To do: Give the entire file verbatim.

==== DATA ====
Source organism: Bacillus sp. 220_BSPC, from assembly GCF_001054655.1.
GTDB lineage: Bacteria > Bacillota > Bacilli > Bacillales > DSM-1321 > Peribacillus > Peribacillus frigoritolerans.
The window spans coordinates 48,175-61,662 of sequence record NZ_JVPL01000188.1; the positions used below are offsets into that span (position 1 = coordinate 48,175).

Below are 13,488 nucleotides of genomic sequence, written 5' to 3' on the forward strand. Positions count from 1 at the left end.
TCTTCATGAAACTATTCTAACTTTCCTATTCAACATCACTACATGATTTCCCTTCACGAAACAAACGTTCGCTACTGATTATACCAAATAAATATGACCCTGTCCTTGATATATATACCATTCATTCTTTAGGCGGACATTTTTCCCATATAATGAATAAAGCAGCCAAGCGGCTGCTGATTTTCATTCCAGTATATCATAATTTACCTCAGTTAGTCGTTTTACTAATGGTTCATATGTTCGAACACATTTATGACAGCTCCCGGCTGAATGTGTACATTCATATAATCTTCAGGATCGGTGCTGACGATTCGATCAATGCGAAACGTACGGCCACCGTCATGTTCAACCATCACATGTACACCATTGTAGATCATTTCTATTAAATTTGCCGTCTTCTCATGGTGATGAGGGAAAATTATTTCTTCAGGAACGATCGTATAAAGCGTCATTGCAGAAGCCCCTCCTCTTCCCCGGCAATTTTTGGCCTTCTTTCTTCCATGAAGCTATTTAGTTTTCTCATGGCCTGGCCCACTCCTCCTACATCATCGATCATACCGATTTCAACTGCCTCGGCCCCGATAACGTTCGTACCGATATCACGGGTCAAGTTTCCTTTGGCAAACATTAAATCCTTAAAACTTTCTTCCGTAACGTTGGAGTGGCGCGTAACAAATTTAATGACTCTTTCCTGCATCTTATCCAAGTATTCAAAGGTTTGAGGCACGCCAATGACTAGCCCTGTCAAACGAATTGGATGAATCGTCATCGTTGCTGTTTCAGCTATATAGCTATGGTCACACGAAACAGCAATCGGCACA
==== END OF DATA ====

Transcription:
Source organism: Bacillus sp. 220_BSPC, from assembly GCF_001054655.1.
GTDB lineage: Bacteria > Bacillota > Bacilli > Bacillales > DSM-1321 > Peribacillus > Peribacillus frigoritolerans.
The window spans coordinates 48,175-61,662 of sequence record NZ_JVPL01000188.1; the positions used below are offsets into that span (position 1 = coordinate 48,175).

Below are 13,488 nucleotides of genomic sequence, written 5' to 3' on the forward strand. Positions count from 1 at the left end.
TCTTCATGAAACTATTCTAACTTTCCTATTCAACATCACTACATGATTTCCCTTCACGAAACAAACGTTCGCTACTGATTATACCAAATAAATATGACCCTGTCCTTGATATATATACCATTCATTCTTTAGGCGGACATTTTTCCCATATAATGAATAAAGCAGCCAAGCGGCTGCTGATTTTCATTCCAGTATATCATAATTTACCTCAGTTAGTCGTTTTACTAATGGTTCATATGTTCGAACACATTTATGACAGCTCCCGGCTGAATGTGTACATTCATATAATCTTCAGGATCGGTGCTGACGATTCGATCAATGCGAAACGTACGGCCACCGTCATGTTCAACCATCACATGTACACCATTGTAGATCATTTCTATTAAATTTGCCGTCTTCTCATGGTGATGAGGGAAAATTATTTCTTCAGGAACGATCGTATAAAGCGTCATTGCAGAAGCCCCTCCTCTTCCCCGGCAATTTTTGGCCTTCTTTCTTCCATGAAGCTATTTAGTTTTCTCATGGCCTGGCCCACTCCTCCTACATCATCGATCATACCGATTTCAACTGCCTCGGCCCCGATAACGTTCGTACCGATATCACGGGTCAAGTTTCCTTTGGCAAACATTAAATCCTTAAAACTTTCTTCCGTAACGTTGGAGTGGCGCGTAACAAATTTAATGACTCTTTCCTGCATCTTATCCAAGTATTCAAAGGTTTGAGGCACGCCAATGACTAGCCCTGTCAAACGAATTGGATGAATCGTCATCGTTGCTGTTTCAGCTATATAGCTATGGTCACACGAAACAGCAATCGGCACA